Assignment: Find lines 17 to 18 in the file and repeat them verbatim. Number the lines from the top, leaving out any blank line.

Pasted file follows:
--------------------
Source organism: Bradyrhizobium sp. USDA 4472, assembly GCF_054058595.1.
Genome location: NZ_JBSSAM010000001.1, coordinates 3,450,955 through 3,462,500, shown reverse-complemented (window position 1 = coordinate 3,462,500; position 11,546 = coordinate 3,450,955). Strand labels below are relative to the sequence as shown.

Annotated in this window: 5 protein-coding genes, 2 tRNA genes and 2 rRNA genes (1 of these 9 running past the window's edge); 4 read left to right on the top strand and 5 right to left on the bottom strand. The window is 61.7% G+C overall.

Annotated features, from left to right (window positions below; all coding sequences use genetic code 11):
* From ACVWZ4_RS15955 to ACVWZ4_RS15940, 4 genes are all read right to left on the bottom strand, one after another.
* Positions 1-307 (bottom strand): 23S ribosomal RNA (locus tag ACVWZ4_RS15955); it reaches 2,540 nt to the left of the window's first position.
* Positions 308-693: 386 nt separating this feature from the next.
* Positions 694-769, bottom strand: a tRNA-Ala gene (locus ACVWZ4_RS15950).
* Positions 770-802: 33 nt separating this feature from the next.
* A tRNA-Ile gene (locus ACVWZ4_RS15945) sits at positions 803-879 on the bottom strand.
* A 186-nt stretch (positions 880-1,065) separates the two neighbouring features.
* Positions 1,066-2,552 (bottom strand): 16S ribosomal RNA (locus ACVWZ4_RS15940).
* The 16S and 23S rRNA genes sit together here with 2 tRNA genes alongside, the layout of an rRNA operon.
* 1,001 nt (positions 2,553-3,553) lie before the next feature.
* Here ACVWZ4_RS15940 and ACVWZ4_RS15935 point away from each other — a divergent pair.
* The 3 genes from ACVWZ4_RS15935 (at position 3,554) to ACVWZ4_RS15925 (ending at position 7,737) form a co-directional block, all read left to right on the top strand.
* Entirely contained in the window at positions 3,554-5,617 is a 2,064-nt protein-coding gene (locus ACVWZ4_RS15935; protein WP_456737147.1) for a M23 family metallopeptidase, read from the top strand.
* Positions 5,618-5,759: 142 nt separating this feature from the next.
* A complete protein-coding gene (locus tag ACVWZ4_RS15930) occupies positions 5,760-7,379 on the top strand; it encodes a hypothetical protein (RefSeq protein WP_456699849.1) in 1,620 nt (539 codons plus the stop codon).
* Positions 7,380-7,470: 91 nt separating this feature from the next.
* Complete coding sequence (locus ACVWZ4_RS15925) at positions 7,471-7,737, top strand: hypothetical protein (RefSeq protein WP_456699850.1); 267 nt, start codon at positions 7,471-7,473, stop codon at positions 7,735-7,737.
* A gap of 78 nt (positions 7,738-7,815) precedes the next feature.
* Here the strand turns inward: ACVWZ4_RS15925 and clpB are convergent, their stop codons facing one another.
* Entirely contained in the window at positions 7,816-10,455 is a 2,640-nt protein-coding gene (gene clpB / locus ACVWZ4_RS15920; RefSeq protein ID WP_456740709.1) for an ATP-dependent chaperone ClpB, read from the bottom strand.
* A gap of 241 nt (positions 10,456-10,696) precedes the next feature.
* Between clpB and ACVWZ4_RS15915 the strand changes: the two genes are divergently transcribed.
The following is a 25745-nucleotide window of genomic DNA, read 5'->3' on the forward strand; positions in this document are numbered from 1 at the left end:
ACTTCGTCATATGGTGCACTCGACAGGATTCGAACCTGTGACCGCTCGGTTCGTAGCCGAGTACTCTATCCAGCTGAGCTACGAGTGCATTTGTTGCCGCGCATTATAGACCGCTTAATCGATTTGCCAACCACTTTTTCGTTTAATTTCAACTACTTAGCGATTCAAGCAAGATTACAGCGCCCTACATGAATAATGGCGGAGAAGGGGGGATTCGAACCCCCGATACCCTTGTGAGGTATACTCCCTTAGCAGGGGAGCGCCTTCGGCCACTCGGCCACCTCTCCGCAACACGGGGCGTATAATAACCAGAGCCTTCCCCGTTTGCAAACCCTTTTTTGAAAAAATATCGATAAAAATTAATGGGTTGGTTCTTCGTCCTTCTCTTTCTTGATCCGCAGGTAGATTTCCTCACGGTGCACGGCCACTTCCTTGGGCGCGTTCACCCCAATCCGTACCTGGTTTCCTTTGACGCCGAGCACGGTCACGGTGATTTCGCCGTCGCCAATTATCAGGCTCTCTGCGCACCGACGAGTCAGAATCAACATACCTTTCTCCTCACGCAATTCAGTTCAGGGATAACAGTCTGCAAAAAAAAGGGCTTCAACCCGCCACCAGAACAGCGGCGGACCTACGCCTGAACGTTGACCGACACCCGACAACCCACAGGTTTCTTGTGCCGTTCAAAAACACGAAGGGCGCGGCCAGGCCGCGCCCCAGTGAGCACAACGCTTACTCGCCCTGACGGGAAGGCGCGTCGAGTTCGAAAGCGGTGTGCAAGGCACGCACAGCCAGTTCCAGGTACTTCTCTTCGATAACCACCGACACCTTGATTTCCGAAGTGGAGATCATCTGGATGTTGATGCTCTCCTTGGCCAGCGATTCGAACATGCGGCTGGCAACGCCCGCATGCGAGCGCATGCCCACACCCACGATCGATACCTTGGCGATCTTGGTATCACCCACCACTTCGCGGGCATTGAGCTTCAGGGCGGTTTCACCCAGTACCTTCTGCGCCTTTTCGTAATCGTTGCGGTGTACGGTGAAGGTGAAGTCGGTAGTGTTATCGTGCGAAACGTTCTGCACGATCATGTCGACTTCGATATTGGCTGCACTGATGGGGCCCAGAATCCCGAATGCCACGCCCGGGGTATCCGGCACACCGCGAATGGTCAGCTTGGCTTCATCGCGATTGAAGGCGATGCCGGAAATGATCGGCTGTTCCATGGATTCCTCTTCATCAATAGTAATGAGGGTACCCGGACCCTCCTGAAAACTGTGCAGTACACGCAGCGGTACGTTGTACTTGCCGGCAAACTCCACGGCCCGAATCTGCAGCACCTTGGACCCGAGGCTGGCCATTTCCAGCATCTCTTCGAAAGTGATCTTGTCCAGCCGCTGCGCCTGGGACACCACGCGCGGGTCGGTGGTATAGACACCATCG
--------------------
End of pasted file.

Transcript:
* Entirely contained in the window at positions 3,554-5,617 is a 2,064-nt protein-coding gene (locus ACVWZ4_RS15935; protein WP_456737147.1) for a M23 family metallopeptidase, read from the top strand.
* Positions 5,618-5,759: 142 nt separating this feature from the next.